About this Site

In 1988, the year of the Bicentennial, I decided I wanted to create an Australian travel guide which went way beyond the usual ‘list of attractions’ approach which seemed to characterize the standard travel guides at the time.

Strangely my inspiration was a remarkable book – The Shell Guide to England – which not only told people what they should see in a particular town or village but explained why they should see it. It was all about history. It fitted historic places into a larger context and offered detailed explanations. It explained, for example, why people should go and visit Dorchester Abbey and how the church’s Jesse Window was the finest example of a Norman Jesse Window in the country. Check out http://en.wikipedia.org/wiki/Tree_of_Jesse if you want all the details. I had worked as a journalist in England and lived in Dorchester-on-Thames through the 1970s.

The task of collecting the information and writing up the entries to the towns was daunting. I would visit towns, find the local historical society or museum, and buy everything I could lay my hands on. In some instances I bought histories of towns that were mouldering in boxes in back rooms and in one case I was amused to purchase a local history which actually had more pages than the current population. Some were so old that in one instance I was told a local history cost 12 shillings and six pence ($1.25) – it had been written before decimal currency.

I employed a brilliant, meticulous and tireless researcher (he had won the University Medal in History at Sydney University) to help and I wrote and wrote and wrote. Of course this was not done without financial assistance. I managed to get sponsorship which covered the costs. I could go into the details but they are really not interesting, very traumatic and involve endless power plays and dubious decisions.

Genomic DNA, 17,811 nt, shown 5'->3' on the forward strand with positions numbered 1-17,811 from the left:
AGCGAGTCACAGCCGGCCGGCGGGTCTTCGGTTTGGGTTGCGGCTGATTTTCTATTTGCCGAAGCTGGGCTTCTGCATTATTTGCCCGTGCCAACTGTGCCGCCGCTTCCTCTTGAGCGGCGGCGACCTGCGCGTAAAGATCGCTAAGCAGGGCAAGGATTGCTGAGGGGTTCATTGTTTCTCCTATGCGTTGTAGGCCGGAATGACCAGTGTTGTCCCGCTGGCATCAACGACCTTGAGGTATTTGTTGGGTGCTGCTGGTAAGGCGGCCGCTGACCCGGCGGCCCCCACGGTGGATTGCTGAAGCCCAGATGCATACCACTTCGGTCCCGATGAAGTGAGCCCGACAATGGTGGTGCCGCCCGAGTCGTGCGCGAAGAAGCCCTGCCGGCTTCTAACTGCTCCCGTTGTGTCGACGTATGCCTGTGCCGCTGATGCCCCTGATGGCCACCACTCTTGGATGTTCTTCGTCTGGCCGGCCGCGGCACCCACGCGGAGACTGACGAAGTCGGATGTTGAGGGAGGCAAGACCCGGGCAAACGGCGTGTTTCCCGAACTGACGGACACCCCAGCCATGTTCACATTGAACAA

While this website piggybacks on the back of the original work, it is entirely different. Things change so much over twenty-five years that the original text is now invariably wrong – wonderful old pubs have burnt down, museums have been closed because local councils have refused to continue funding them, major attractions have closed through lack of interest, historic homes have been bought and closed to the public, some of those infamous ‘big things’ that are regarded as tourist attractions have closed down or been moved and, in many instances, money has been poured into local attractions and they are now genuine tourism magnets.

This time my aim has been simple: when a person arrives in a town they should ask themselves “Why am I here? What is worth seeing? What is memorable?” Each town entry attempts to answer those simple questions. And, always, I have attempted to explain what is important about the things that I regard as worth seeing. The end result is hopefully enjoyable and useful for everyone who uses the resources of the site. It is a labour of love.

Bruce Elder

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